Breaking Diving News: Clearing a Dive Mask is a Basic Skill Shocker!

Posted: October 18, 2013 in BCDs, Culture, Diving Equipment, Scuba Diving, Sport, Travel
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“What do you mean!! I may have to clear my mask from time to time?!”

In breaking news today at The Scuba Monkey’s top-secret labs (off the A11 near Attleborough, left at the lights, near the chinese take-away) it was revealed that scuba diving masks may leak from time to time necessitating occasional clearing.

The news will come as a shock to many novice divers who, despite happily swimming at the surface with no mask at all, freak out and blub like small children when confronted with the possibility of a tea-spoon of water in their eyes during their dive.


Hard to believe, but one of these does NOT create an impermeable seal from the outside world – you need to be able to clear it from time to time. Shocking. Next we’ll be telling you the water is salty!

Natasha McCrabs, 31, an Open Water diver of some 23 dives and a notorious pain in the arse said “I splash water in my face every morning while washing and, when showering, have learned to breathe in-and-out through my mouth with no problem. However, before even the simplest dive, I find I need to make an enormous palava about spitting in my mask and asking a minimum of 7 people on the dive deck to double check the seal.” Natasha added “After all, everyone knows that any water that leaks into the mask magically transforms into acid and burns your eyes out.”

John Cockcheese, 27, from Basildon, an Advanced Open Water Diver of some 43 dives and irritating twat who works in media said “I bought a new mask from my local dive shop and paid approximately £50 in good faith that it wouldn’t leak. I was disgusted to learn when diving with it that if I smiled or turned my head to a certain angle underwater a few dribbles of water would leak in accordance with the laws of physics and common sense. This is unacceptable. I mean, it’s not like we’re trained to deal with these situations.” Mr Cockcheese then paused before saying “Ok, thinking about it, that’s wrong. We’re trained for minor inconveniences like this on Confined Water training dives 1, 2 and 4. And Open Water training dives 2, 3 and 4. But, I still maintain it’s a sham and I shouldn’t be expected to exhale through my nose from time to time.”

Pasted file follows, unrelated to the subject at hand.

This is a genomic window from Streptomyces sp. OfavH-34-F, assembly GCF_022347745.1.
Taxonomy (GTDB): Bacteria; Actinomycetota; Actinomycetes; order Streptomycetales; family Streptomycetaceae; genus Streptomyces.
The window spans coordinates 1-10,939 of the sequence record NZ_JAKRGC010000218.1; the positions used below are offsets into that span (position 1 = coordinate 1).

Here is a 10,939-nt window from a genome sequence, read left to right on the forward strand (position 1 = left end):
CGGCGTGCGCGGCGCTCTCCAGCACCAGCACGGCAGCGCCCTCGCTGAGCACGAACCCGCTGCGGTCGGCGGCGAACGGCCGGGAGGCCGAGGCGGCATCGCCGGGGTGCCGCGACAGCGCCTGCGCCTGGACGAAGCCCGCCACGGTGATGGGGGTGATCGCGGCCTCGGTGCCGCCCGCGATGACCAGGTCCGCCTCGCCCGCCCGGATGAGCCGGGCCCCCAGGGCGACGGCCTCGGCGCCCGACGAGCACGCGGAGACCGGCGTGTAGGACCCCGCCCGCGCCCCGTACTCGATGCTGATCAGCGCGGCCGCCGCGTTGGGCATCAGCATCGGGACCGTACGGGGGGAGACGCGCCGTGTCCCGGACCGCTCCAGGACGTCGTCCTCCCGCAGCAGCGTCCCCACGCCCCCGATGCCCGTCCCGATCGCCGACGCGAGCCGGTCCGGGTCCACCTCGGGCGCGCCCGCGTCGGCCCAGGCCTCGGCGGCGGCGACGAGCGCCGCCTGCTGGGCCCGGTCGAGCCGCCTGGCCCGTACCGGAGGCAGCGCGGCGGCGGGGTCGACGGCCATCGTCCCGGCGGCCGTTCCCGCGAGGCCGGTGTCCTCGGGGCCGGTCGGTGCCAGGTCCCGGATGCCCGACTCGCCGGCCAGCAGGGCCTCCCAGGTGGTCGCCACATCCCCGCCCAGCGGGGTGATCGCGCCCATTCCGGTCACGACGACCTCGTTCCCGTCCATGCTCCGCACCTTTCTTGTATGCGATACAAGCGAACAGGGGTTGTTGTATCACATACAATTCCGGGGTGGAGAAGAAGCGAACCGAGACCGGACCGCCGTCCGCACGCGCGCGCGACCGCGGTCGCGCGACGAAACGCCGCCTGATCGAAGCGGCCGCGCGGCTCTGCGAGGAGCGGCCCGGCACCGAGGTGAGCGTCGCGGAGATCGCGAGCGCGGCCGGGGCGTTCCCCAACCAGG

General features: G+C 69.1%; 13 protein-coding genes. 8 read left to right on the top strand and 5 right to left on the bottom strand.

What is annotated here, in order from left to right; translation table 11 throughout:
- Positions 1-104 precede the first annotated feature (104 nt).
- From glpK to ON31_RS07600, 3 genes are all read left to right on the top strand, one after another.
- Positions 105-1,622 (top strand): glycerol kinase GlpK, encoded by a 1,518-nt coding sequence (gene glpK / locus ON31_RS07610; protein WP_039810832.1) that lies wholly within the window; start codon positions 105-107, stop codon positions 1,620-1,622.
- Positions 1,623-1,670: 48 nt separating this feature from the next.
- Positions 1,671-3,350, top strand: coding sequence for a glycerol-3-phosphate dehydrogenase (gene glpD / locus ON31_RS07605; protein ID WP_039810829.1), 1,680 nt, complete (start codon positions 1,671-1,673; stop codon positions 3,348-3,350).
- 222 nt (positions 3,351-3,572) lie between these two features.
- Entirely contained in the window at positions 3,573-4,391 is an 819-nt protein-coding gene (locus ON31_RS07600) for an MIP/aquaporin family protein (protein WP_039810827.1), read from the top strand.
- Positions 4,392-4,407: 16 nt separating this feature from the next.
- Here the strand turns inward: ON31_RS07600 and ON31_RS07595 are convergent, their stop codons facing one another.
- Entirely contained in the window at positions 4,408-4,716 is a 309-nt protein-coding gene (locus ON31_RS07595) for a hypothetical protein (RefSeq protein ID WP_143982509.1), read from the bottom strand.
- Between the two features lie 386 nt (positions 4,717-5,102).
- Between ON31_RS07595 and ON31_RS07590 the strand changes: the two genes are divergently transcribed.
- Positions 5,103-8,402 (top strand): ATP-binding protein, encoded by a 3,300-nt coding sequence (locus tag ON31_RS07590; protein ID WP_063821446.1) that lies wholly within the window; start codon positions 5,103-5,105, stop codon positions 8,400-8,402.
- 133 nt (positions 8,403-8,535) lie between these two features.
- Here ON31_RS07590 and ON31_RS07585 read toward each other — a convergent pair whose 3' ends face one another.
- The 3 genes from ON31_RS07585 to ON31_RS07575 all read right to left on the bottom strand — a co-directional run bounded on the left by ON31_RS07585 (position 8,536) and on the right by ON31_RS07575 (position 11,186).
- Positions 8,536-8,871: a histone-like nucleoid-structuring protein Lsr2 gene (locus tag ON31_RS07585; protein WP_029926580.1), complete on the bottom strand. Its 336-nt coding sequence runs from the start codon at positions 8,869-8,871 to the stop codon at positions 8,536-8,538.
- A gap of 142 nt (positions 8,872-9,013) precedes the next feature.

Joyce Rimmer, 48, a Rescue Diver from Hartlepool with a ridiculous hairstyle said “I’ve been diving now for 2 years but the thought of doing something simple like removing and replacing my mask beneath the surface terrifies me. I can’t stand water in my eyes. So, naturally, I feel ready to begin my Divemaster training.” When queried as to whether someone uncomfortable with demonstrating basic safety skills like mask clearing should even be in the water, let alone considering turning pro, Joyce said “It’s not like it’s a big safety issue. If my mask fogs or leaks at 30m I just stop the whole group, flap my arms and signal ‘problem’ before forcing everyone to surface in case a drop of water tickles my nostril. What’s wrong with that?”

Bob Cousteau, an Instructor of 10 years not known for mincing his words, said “Who are these f*cking idiots? They shouldn’t be let out of the swimming pool. It’s like letting someone drive who can’t go round a roundabout.”


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